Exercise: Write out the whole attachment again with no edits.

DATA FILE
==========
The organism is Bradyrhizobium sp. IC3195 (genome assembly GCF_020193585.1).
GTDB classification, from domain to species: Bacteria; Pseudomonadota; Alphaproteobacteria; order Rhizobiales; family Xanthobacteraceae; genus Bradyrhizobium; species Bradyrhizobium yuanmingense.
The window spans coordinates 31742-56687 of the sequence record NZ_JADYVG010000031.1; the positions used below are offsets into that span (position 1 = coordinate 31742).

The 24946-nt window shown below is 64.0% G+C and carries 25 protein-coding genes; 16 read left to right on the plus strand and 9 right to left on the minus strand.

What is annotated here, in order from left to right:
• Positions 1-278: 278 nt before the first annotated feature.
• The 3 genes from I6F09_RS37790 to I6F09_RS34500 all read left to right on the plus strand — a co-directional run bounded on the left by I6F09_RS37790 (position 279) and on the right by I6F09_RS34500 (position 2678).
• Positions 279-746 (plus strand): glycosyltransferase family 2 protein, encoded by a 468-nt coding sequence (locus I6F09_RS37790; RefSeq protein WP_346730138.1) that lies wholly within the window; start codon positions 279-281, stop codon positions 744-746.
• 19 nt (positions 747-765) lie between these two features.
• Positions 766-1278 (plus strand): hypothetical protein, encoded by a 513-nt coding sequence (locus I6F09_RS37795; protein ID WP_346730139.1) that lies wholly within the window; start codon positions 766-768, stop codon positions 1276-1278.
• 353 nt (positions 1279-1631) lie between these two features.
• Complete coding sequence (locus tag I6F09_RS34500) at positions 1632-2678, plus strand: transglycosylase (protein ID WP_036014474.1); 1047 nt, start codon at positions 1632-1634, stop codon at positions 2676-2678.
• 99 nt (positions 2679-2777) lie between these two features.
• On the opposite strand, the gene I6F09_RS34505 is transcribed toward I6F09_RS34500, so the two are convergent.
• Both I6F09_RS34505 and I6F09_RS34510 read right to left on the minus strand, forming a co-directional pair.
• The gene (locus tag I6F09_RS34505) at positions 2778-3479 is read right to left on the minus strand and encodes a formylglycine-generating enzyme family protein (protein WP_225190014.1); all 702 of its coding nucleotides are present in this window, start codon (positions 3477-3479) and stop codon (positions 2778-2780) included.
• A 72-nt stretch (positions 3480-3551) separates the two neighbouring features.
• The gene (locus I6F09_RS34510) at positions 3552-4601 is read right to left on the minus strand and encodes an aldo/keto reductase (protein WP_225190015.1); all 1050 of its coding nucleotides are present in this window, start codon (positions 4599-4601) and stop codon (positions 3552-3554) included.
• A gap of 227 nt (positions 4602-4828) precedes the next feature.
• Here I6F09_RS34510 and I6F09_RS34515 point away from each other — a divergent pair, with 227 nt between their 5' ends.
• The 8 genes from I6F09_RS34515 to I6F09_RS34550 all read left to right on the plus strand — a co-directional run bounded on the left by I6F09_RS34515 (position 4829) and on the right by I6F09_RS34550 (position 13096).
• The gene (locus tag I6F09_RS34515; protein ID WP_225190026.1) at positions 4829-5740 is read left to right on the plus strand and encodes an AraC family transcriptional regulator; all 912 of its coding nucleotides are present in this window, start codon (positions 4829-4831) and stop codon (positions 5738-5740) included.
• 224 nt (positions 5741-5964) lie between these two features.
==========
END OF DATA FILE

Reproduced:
The organism is Bradyrhizobium sp. IC3195 (genome assembly GCF_020193585.1).
GTDB classification, from domain to species: Bacteria; Pseudomonadota; Alphaproteobacteria; order Rhizobiales; family Xanthobacteraceae; genus Bradyrhizobium; species Bradyrhizobium yuanmingense.
The window spans coordinates 31742-56687 of the sequence record NZ_JADYVG010000031.1; the positions used below are offsets into that span (position 1 = coordinate 31742).

The 24946-nt window shown below is 64.0% G+C and carries 25 protein-coding genes; 16 read left to right on the plus strand and 9 right to left on the minus strand.

What is annotated here, in order from left to right:
• Positions 1-278: 278 nt before the first annotated feature.
• The 3 genes from I6F09_RS37790 to I6F09_RS34500 all read left to right on the plus strand — a co-directional run bounded on the left by I6F09_RS37790 (position 279) and on the right by I6F09_RS34500 (position 2678).
• Positions 279-746 (plus strand): glycosyltransferase family 2 protein, encoded by a 468-nt coding sequence (locus I6F09_RS37790; RefSeq protein WP_346730138.1) that lies wholly within the window; start codon positions 279-281, stop codon positions 744-746.
• 19 nt (positions 747-765) lie between these two features.
• Positions 766-1278 (plus strand): hypothetical protein, encoded by a 513-nt coding sequence (locus I6F09_RS37795; protein ID WP_346730139.1) that lies wholly within the window; start codon positions 766-768, stop codon positions 1276-1278.
• 353 nt (positions 1279-1631) lie between these two features.
• Complete coding sequence (locus tag I6F09_RS34500) at positions 1632-2678, plus strand: transglycosylase (protein ID WP_036014474.1); 1047 nt, start codon at positions 1632-1634, stop codon at positions 2676-2678.
• 99 nt (positions 2679-2777) lie between these two features.
• On the opposite strand, the gene I6F09_RS34505 is transcribed toward I6F09_RS34500, so the two are convergent.
• Both I6F09_RS34505 and I6F09_RS34510 read right to left on the minus strand, forming a co-directional pair.
• The gene (locus tag I6F09_RS34505) at positions 2778-3479 is read right to left on the minus strand and encodes a formylglycine-generating enzyme family protein (protein WP_225190014.1); all 702 of its coding nucleotides are present in this window, start codon (positions 3477-3479) and stop codon (positions 2778-2780) included.
• A 72-nt stretch (positions 3480-3551) separates the two neighbouring features.
• The gene (locus I6F09_RS34510) at positions 3552-4601 is read right to left on the minus strand and encodes an aldo/keto reductase (protein WP_225190015.1); all 1050 of its coding nucleotides are present in this window, start codon (positions 4599-4601) and stop codon (positions 3552-3554) included.
• A gap of 227 nt (positions 4602-4828) precedes the next feature.
• Here I6F09_RS34510 and I6F09_RS34515 point away from each other — a divergent pair, with 227 nt between their 5' ends.
• The 8 genes from I6F09_RS34515 to I6F09_RS34550 all read left to right on the plus strand — a co-directional run bounded on the left by I6F09_RS34515 (position 4829) and on the right by I6F09_RS34550 (position 13096).
• The gene (locus tag I6F09_RS34515; protein ID WP_225190026.1) at positions 4829-5740 is read left to right on the plus strand and encodes an AraC family transcriptional regulator; all 912 of its coding nucleotides are present in this window, start codon (positions 4829-4831) and stop codon (positions 5738-5740) included.
• 224 nt (positions 5741-5964) lie between these two features.